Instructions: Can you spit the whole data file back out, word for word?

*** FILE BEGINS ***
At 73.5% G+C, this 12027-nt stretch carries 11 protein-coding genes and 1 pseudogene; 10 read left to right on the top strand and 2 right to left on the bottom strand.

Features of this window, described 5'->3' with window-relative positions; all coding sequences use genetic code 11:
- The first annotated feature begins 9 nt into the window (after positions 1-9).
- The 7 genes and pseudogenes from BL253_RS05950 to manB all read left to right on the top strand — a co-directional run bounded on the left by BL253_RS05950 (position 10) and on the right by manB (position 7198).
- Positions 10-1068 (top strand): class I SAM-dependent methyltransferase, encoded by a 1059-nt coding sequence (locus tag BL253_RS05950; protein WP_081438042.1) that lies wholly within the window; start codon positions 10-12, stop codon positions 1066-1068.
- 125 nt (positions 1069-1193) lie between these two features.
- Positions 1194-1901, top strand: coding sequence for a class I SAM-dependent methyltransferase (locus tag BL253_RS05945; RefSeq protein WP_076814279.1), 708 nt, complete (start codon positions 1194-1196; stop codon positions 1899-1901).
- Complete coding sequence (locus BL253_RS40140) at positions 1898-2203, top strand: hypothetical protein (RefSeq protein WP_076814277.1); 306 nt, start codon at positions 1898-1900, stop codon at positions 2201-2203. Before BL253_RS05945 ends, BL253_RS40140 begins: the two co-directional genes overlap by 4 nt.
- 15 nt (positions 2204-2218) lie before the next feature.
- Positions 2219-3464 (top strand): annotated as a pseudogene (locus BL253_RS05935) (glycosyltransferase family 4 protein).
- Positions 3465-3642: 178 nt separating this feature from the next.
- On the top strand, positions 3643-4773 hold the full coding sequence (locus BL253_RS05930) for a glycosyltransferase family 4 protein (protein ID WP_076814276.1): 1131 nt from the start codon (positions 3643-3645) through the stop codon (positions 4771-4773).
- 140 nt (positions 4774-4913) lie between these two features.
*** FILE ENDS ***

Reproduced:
At 73.5% G+C, this 12027-nt stretch carries 11 protein-coding genes and 1 pseudogene; 10 read left to right on the top strand and 2 right to left on the bottom strand.

Features of this window, described 5'->3' with window-relative positions; all coding sequences use genetic code 11:
- The first annotated feature begins 9 nt into the window (after positions 1-9).
- The 7 genes and pseudogenes from BL253_RS05950 to manB all read left to right on the top strand — a co-directional run bounded on the left by BL253_RS05950 (position 10) and on the right by manB (position 7198).
- Positions 10-1068 (top strand): class I SAM-dependent methyltransferase, encoded by a 1059-nt coding sequence (locus tag BL253_RS05950; protein WP_081438042.1) that lies wholly within the window; start codon positions 10-12, stop codon positions 1066-1068.
- 125 nt (positions 1069-1193) lie between these two features.
- Positions 1194-1901, top strand: coding sequence for a class I SAM-dependent methyltransferase (locus tag BL253_RS05945; RefSeq protein WP_076814279.1), 708 nt, complete (start codon positions 1194-1196; stop codon positions 1899-1901).
- Complete coding sequence (locus BL253_RS40140) at positions 1898-2203, top strand: hypothetical protein (RefSeq protein WP_076814277.1); 306 nt, start codon at positions 1898-1900, stop codon at positions 2201-2203. Before BL253_RS05945 ends, BL253_RS40140 begins: the two co-directional genes overlap by 4 nt.
- 15 nt (positions 2204-2218) lie before the next feature.
- Positions 2219-3464 (top strand): annotated as a pseudogene (locus BL253_RS05935) (glycosyltransferase family 4 protein).
- Positions 3465-3642: 178 nt separating this feature from the next.
- On the top strand, positions 3643-4773 hold the full coding sequence (locus BL253_RS05930) for a glycosyltransferase family 4 protein (protein ID WP_076814276.1): 1131 nt from the start codon (positions 3643-3645) through the stop codon (positions 4771-4773).
- 140 nt (positions 4774-4913) lie between these two features.